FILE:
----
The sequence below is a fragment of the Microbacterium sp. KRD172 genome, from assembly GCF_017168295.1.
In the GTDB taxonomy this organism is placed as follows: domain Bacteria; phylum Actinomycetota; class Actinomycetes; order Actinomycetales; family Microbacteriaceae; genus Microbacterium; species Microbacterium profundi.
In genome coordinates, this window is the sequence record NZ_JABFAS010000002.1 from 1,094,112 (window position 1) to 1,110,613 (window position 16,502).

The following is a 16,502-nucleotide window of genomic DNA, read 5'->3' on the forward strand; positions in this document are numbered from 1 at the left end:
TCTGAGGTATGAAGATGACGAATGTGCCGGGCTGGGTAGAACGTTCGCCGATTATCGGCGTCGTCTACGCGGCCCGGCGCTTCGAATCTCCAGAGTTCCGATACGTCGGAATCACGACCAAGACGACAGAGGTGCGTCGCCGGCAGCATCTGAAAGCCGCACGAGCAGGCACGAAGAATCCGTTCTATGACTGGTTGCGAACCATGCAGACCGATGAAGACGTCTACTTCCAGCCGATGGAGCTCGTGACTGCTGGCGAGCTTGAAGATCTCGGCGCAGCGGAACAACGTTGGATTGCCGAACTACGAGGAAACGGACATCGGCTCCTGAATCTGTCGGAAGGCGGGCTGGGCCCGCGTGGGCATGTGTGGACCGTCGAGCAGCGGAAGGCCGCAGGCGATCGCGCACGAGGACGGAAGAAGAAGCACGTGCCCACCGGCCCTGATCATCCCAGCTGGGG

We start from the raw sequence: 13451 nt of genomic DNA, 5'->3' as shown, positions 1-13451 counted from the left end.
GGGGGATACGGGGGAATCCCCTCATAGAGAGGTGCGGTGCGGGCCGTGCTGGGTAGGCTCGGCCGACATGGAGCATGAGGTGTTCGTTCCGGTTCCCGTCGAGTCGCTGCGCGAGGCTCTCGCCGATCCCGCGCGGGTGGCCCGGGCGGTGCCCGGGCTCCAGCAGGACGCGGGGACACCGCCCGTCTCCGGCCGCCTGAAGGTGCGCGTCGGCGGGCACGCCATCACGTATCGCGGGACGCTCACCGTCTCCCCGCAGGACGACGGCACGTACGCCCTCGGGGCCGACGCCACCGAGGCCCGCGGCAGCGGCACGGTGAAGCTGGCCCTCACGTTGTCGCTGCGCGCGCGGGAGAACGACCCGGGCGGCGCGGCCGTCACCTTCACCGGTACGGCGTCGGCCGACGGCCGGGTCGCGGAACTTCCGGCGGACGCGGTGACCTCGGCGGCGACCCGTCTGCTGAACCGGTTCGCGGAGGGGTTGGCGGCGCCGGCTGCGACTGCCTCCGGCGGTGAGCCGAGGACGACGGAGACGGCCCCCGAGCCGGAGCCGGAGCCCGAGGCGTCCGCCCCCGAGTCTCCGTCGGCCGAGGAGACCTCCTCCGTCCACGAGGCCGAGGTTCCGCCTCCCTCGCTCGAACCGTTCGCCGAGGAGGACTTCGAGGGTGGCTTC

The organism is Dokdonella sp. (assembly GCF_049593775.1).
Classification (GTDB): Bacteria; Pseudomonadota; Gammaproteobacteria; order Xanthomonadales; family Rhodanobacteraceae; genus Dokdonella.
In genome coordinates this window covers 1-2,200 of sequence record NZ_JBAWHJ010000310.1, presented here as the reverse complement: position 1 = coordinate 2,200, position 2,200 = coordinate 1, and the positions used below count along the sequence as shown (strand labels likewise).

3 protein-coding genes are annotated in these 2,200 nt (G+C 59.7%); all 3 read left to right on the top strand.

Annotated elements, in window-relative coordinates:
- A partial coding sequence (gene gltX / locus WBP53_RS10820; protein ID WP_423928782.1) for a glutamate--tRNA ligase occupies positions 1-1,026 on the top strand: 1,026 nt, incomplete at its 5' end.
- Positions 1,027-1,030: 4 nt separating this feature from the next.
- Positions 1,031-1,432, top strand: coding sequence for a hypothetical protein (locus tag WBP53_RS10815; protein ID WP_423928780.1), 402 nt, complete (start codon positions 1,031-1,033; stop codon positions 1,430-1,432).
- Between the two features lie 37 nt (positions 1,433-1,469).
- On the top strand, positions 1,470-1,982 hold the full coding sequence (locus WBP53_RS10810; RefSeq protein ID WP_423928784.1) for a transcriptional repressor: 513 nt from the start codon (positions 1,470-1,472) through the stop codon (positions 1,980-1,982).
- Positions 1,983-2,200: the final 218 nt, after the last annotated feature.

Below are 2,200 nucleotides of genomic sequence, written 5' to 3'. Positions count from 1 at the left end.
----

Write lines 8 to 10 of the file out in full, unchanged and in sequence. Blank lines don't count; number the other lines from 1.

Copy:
The organism is Dokdonella sp. (assembly GCF_049593775.1).
Classification (GTDB): Bacteria; Pseudomonadota; Gammaproteobacteria; order Xanthomonadales; family Rhodanobacteraceae; genus Dokdonella.
In genome coordinates this window covers 1-2,200 of sequence record NZ_JBAWHJ010000310.1, presented here as the reverse complement: position 1 = coordinate 2,200, position 2,200 = coordinate 1, and the positions used below count along the sequence as shown (strand labels likewise).